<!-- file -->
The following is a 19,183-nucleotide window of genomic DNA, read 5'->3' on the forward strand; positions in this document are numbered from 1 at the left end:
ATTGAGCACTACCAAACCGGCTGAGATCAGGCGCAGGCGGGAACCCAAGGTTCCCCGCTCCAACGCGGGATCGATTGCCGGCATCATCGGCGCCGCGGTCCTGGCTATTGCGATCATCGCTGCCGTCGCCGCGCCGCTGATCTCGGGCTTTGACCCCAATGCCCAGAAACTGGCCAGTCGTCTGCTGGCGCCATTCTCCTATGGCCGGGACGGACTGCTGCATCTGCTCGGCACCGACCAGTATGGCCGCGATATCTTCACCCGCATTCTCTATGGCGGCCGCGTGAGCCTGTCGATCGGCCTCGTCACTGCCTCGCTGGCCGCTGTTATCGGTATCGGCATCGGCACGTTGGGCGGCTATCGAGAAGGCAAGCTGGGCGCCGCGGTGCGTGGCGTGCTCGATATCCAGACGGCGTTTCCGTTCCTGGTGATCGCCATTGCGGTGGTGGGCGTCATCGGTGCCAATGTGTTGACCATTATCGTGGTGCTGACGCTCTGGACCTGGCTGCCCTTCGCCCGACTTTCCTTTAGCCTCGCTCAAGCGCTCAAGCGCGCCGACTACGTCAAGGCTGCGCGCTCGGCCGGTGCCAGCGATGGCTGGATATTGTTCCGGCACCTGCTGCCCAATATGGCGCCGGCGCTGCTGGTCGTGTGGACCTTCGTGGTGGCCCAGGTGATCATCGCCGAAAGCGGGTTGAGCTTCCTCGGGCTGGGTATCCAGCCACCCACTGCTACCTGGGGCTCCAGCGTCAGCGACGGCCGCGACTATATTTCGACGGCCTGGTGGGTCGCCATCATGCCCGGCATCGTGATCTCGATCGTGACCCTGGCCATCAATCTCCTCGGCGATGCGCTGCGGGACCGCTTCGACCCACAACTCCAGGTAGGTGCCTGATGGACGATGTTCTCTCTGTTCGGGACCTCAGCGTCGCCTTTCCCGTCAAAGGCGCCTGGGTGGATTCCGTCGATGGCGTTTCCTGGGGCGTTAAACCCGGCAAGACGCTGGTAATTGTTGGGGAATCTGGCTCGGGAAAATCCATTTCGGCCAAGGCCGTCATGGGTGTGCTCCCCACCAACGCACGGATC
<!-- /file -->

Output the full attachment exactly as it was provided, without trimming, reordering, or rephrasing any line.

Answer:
The following is a 19,183-nucleotide window of genomic DNA, read 5'->3' on the forward strand; positions in this document are numbered from 1 at the left end:
ATTGAGCACTACCAAACCGGCTGAGATCAGGCGCAGGCGGGAACCCAAGGTTCCCCGCTCCAACGCGGGATCGATTGCCGGCATCATCGGCGCCGCGGTCCTGGCTATTGCGATCATCGCTGCCGTCGCCGCGCCGCTGATCTCGGGCTTTGACCCCAATGCCCAGAAACTGGCCAGTCGTCTGCTGGCGCCATTCTCCTATGGCCGGGACGGACTGCTGCATCTGCTCGGCACCGACCAGTATGGCCGCGATATCTTCACCCGCATTCTCTATGGCGGCCGCGTGAGCCTGTCGATCGGCCTCGTCACTGCCTCGCTGGCCGCTGTTATCGGTATCGGCATCGGCACGTTGGGCGGCTATCGAGAAGGCAAGCTGGGCGCCGCGGTGCGTGGCGTGCTCGATATCCAGACGGCGTTTCCGTTCCTGGTGATCGCCATTGCGGTGGTGGGCGTCATCGGTGCCAATGTGTTGACCATTATCGTGGTGCTGACGCTCTGGACCTGGCTGCCCTTCGCCCGACTTTCCTTTAGCCTCGCTCAAGCGCTCAAGCGCGCCGACTACGTCAAGGCTGCGCGCTCGGCCGGTGCCAGCGATGGCTGGATATTGTTCCGGCACCTGCTGCCCAATATGGCGCCGGCGCTGCTGGTCGTGTGGACCTTCGTGGTGGCCCAGGTGATCATCGCCGAAAGCGGGTTGAGCTTCCTCGGGCTGGGTATCCAGCCACCCACTGCTACCTGGGGCTCCAGCGTCAGCGACGGCCGCGACTATATTTCGACGGCCTGGTGGGTCGCCATCATGCCCGGCATCGTGATCTCGATCGTGACCCTGGCCATCAATCTCCTCGGCGATGCGCTGCGGGACCGCTTCGACCCACAACTCCAGGTAGGTGCCTGATGGACGATGTTCTCTCTGTTCGGGACCTCAGCGTCGCCTTTCCCGTCAAAGGCGCCTGGGTGGATTCCGTCGATGGCGTTTCCTGGGGCGTTAAACCCGGCAAGACGCTGGTAATTGTTGGGGAATCTGGCTCGGGAAAATCCATTTCGGCCAAGGCCGTCATGGGTGTGCTCCCCACCAACGCACGGATC